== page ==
UPDATED, July 16, 9:17 a.m.: Bain Capital, which is raising a new $3 billion debt fund, is teaming up with Manhattan-based SKW Funding to target $500 million in troubled real estate debt.
The new 50/50 partnership will target distressed and non-performing loans across the country with a focus on the greater New York City area, SKW Funding principal Ayush Kapahi told The Real Deal.
“In this environment, it’s just faulty business plans,” that will drive acquisitions, Kapahi said, citing asset classes such as retail or high-end condos that are facing oversupply.
Recent changes to New York state’s rent-stabilization laws could also create opportunities, he added.
This is the first distressed debt joint venture for SKW. Kapahi co-founded the company in 2014 with Jerry Swartz, one of his partners at the commercial brokerage HKS Advisors and the Wrublin family’s Dalan Management. The Bain-SKW joint venture recently closed its first acquisition: a $27 million portfolio of four non-performing notes backed by a 652-unit multifamily portfolio in San Antonio, Texas.
Bain Capital, meanwhile, is reportedly raising a $3 billion special-situations fund. It closed a $3.1 billion fund in 2016.
Jeff Robinson, head of Bain’s global distressed and special situations group, said that one-off borrower-driven distressed situations and “signs of late-cycle lender fatigue” indicate there will be more opportunities to acquire non-performing loans.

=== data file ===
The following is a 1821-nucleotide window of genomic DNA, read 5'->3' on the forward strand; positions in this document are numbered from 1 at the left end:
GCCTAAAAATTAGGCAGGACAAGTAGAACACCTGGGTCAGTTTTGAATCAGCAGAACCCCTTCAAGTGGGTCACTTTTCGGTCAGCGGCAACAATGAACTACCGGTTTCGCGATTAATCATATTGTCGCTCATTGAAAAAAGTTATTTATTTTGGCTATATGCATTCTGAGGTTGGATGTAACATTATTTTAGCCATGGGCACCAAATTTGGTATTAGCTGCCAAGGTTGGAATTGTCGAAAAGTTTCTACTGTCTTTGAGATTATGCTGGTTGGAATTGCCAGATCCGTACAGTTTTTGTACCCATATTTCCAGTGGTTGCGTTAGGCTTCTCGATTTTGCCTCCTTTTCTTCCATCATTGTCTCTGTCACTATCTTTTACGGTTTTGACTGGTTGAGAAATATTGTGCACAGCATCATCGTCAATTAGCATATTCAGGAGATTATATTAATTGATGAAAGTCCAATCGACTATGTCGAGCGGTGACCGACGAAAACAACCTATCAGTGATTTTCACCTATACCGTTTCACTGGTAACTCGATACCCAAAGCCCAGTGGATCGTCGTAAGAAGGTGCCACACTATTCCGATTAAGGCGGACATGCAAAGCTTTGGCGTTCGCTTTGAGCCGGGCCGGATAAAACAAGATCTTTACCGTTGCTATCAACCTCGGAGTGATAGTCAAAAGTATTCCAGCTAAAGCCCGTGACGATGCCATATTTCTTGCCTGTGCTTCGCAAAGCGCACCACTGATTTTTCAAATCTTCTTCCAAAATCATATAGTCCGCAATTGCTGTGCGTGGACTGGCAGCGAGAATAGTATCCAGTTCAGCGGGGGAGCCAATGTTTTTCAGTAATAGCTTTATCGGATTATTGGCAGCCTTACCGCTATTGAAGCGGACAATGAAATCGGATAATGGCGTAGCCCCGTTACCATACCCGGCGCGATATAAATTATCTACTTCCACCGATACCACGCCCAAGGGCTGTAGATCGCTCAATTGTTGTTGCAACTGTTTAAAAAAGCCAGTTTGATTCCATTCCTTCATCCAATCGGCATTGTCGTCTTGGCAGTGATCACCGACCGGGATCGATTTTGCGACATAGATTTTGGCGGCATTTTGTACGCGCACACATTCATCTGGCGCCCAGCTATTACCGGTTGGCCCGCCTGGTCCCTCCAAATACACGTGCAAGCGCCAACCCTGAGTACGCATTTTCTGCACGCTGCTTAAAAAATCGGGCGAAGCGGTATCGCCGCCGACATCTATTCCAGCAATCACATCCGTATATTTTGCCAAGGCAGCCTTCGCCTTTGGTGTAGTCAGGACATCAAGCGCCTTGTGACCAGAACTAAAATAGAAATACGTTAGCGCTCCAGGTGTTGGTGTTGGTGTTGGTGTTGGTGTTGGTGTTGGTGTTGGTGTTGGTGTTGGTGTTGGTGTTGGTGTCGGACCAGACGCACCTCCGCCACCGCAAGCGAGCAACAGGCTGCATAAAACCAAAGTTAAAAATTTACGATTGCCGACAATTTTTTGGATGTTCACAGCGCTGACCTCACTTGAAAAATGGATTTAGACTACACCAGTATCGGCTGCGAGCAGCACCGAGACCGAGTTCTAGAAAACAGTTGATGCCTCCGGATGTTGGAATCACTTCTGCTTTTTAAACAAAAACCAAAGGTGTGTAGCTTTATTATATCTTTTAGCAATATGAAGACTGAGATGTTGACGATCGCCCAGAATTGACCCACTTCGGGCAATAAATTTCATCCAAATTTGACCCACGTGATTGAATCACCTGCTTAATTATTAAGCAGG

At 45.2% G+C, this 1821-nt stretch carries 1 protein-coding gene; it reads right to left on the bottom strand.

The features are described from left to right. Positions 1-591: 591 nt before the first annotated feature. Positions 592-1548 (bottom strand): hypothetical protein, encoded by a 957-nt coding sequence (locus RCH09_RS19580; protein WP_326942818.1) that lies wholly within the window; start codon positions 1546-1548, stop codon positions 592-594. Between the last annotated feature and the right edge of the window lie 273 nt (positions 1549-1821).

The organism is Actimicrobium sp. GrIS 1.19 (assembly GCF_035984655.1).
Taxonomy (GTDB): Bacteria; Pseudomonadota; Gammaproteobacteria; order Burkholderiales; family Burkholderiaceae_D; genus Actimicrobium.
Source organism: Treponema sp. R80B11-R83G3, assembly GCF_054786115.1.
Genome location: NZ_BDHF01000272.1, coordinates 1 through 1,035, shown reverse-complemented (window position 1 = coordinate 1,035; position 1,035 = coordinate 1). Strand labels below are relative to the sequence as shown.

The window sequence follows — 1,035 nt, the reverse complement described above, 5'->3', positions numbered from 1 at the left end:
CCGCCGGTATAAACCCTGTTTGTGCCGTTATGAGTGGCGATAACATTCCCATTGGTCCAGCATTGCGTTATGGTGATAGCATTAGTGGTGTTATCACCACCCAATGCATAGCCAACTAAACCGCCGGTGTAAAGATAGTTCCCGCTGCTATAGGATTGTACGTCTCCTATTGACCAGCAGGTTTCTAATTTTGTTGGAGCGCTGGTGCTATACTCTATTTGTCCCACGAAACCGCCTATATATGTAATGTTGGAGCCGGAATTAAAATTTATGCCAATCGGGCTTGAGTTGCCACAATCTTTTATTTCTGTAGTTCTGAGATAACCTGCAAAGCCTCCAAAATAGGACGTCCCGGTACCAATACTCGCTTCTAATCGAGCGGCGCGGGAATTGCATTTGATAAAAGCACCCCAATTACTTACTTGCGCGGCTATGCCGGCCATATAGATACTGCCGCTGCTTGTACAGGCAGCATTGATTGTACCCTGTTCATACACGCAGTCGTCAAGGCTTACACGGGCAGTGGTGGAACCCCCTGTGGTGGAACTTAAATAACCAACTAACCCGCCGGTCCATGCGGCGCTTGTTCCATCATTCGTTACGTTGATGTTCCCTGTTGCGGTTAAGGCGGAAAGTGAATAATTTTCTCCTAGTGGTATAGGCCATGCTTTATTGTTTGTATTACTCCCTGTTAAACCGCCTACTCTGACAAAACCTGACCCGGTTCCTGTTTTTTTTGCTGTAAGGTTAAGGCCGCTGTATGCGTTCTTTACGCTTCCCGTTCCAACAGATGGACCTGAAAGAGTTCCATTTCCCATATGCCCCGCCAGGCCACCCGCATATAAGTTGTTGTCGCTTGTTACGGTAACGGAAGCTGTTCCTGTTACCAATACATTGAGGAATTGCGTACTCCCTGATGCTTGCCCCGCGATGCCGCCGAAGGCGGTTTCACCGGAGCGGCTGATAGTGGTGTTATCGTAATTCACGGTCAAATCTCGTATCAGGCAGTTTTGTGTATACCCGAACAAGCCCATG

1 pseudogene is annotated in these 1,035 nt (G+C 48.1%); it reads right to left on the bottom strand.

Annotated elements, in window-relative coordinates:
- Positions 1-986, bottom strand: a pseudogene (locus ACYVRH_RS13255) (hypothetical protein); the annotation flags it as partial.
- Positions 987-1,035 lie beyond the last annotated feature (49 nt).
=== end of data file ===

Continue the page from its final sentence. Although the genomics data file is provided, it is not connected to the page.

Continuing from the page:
And while it may appear to be a prime time for distressed acquisitions, investors have been hesitant to put their money into new vehicles.
Fundraising for distressed-debt funds totaled just $2.5 billion for the year as of late May, according to Preqin. That’s on track to fall short of the $23 billion raised last year, and far below the record $45 billion raised at the height of the last distressed-debt fundraising cycle in 2008.
Tom Carr, head of Preqins’ private debt group, said one reason for the lackluster fundraising could be that investors see other sectors like direct lending could offer better opportunities.
“But it may also be simply a case of capital buildup,” he noted when Preqin released its report in May.
Churchill Real Estate was reportedly raising a $200 million distressed funding targeting New York real estate earlier this year.
Since 2013, assets held by distressed funds grew by 19 percent, but dry powder targeting those kinds of investments swelled by 82 percent.
“Investors may be waiting for managers to put some of their $87 billion in dry powder to work before committing further capital,” he said.
Correction: A previous version of this article called the $500 million in distressed debt that Bain Capital and SKW are targeting a fund. It is a joint venture. Separately, Bain is raising a $3 billion fund, not $3.5 billion.